Annapolis 2014

January 2, 2014
BY Heather Norris
What voters can expect from the upcoming legislative session
Maryland State House

Maryland State House (Kevin Galens/Wikimedia)

With the fast-approaching 2014 midterm elections looming over local politics, the Maryland General Assembly will have a lot on its agenda when it goes into its 434th session Jan. 8.

Last year, the state legislature repealed the death penalty, adjusted campaign finance rules that more closely regulate how much any one entity can give to a campaign and tightened gun regulations. But the budget will be among the top issues in this year’s session.

Gov. Martin O’Malley has until Jan. 15 to introduce a budget bill. Last month, the legislature’s Spending Affordability Committee recommended to the governor that the state budget be allowed a 4 percent growth rate and that new debt limit increase to $1.16 billion. The recommendations amount to a $75 million expansion to the budget.

Maryland currently operates on a $100 million structural deficit; last year’s fiscal data pegged the state’s total outstanding debt at $10.6 billion.

“In recent years we’ve had a troublesome structural deficit,” said Sen. Bobby Zirkin (D-11), who named the budget as the General Assembly’s most important issue. “We’ve taken steps to get it under control, but that’s always a very tenuous situation.”

Lawmakers have until the end of March to pass a budget. Other issues they’ll likely address include the decriminalization of marijuana, adjusting the standards of proof that must be met in order to grant a protective order and liabilities surrounding dog-biting incidents, said Zirkin, a member of the Judicial Proceedings Committee.

Bail review representation for those provided with public defenders will likely also make the docket, said Zirkin. A recent court decision enforcing part of the Maryland Public Defender Act provides that indigent persons must have counsel representation when they appear before a District Court commissioner for bail hearings.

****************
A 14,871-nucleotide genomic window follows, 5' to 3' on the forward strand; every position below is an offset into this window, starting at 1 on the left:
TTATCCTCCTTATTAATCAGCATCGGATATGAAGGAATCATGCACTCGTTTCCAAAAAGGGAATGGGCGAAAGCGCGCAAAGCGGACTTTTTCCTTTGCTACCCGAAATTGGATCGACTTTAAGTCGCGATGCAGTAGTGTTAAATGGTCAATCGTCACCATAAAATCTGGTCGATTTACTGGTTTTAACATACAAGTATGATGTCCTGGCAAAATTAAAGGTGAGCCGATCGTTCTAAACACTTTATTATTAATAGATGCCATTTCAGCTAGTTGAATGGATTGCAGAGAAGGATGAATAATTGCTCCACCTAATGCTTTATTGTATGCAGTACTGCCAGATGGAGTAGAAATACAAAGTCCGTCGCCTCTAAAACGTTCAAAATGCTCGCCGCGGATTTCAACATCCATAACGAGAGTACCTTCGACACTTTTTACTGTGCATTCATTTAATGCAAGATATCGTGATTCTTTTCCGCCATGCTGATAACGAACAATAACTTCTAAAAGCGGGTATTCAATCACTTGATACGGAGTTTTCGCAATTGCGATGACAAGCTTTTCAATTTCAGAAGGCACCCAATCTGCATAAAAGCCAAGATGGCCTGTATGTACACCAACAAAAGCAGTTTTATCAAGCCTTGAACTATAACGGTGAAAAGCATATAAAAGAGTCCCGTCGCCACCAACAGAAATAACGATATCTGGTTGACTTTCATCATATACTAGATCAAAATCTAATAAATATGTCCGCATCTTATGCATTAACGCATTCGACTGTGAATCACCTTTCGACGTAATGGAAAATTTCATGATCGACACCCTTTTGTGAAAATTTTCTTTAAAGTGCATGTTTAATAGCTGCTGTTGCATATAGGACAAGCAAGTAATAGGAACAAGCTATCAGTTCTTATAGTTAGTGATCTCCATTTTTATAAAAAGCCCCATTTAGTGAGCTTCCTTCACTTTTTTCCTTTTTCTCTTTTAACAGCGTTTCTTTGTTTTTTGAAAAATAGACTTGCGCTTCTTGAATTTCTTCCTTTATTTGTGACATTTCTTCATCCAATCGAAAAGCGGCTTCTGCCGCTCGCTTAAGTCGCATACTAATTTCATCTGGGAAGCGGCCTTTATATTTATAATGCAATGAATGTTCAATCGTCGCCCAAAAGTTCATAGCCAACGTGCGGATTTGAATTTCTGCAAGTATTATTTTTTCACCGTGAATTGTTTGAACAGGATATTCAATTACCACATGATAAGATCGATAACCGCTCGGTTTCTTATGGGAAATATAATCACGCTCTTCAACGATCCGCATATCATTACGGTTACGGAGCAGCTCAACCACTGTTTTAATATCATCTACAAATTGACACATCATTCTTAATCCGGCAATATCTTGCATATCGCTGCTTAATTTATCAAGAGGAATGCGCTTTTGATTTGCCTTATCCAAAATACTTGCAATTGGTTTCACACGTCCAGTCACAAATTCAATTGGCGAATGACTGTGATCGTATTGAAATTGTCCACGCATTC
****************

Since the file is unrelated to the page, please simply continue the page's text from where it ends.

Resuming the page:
“It has important constitutional underpinnings,” explained Zirkin, “but also the court decision itself could blow a $50 million hole in our budget.”

On the other side of the aisle, Del. Cathleen Vitale (R-33A), said the biggest issues she foresees revolve around taxes.

“We have kind of a five-year trend on what’s happening with residents leaving and, more importantly, businesses leaving,” said Vitale, who sits on the Environmental Matters Committee. “Instead of people coming to Maryland for all the wonderful things we have, we have a lot of people leaving Maryland because it doesn’t matter. It’s too much.”

Vitale counted the so-called Common Core standards, environmental standards and tweaks to last year’s gun legislation as important issues.

Art Abramson of the Baltimore Jewish Council sees the state’s minimum wage law, the performance of the Maryland Health Benefit Exchange and gambling revenues as important issues. His organization is pushing a bill that addresses workplace discrimination, as well as legislation easing restrictions on kosher wine importation.

With November’s elections, any legislation that moves won’t be especially controversial, asserted Vitale. “You’re going to see a lot of tweaking of things. History tells us that in an election year, they try not to find things too controversial.”

Heather Norris is a JT staff reporter
hnorris@jewishtimes.com

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